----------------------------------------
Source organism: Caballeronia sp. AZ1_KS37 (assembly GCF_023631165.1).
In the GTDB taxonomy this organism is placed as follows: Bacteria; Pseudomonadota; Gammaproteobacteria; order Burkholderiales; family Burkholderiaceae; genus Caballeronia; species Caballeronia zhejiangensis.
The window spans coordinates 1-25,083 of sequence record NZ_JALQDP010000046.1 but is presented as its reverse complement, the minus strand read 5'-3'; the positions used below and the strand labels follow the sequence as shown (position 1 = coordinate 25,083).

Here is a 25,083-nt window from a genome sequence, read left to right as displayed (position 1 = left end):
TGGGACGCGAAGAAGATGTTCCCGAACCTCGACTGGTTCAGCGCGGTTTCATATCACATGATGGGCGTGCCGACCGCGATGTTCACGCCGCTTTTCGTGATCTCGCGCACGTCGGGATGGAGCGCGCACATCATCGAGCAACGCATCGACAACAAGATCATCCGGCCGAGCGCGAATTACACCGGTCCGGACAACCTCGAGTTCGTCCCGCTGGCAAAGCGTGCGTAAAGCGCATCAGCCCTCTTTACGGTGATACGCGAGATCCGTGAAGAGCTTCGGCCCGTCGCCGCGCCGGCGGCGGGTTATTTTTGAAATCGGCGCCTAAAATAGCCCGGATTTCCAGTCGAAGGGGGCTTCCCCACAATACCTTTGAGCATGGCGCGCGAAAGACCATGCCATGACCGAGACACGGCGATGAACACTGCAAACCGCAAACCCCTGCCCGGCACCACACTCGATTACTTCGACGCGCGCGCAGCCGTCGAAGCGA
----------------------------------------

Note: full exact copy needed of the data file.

Source organism: Caballeronia sp. AZ1_KS37 (assembly GCF_023631165.1).
In the GTDB taxonomy this organism is placed as follows: Bacteria; Pseudomonadota; Gammaproteobacteria; order Burkholderiales; family Burkholderiaceae; genus Caballeronia; species Caballeronia zhejiangensis.
The window spans coordinates 1-25,083 of sequence record NZ_JALQDP010000046.1 but is presented as its reverse complement, the minus strand read 5'-3'; the positions used below and the strand labels follow the sequence as shown (position 1 = coordinate 25,083).

Here is a 25,083-nt window from a genome sequence, read left to right as displayed (position 1 = left end):
TGGGACGCGAAGAAGATGTTCCCGAACCTCGACTGGTTCAGCGCGGTTTCATATCACATGATGGGCGTGCCGACCGCGATGTTCACGCCGCTTTTCGTGATCTCGCGCACGTCGGGATGGAGCGCGCACATCATCGAGCAACGCATCGACAACAAGATCATCCGGCCGAGCGCGAATTACACCGGTCCGGACAACCTCGAGTTCGTCCCGCTGGCAAAGCGTGCGTAAAGCGCATCAGCCCTCTTTACGGTGATACGCGAGATCCGTGAAGAGCTTCGGCCCGTCGCCGCGCCGGCGGCGGGTTATTTTTGAAATCGGCGCCTAAAATAGCCCGGATTTCCAGTCGAAGGGGGCTTCCCCACAATACCTTTGAGCATGGCGCGCGAAAGACCATGCCATGACCGAGACACGGCGATGAACACTGCAAACCGCAAACCCCTGCCCGGCACCACACTCGATTACTTCGACGCGCGCGCAGCCGTCGAAGCGA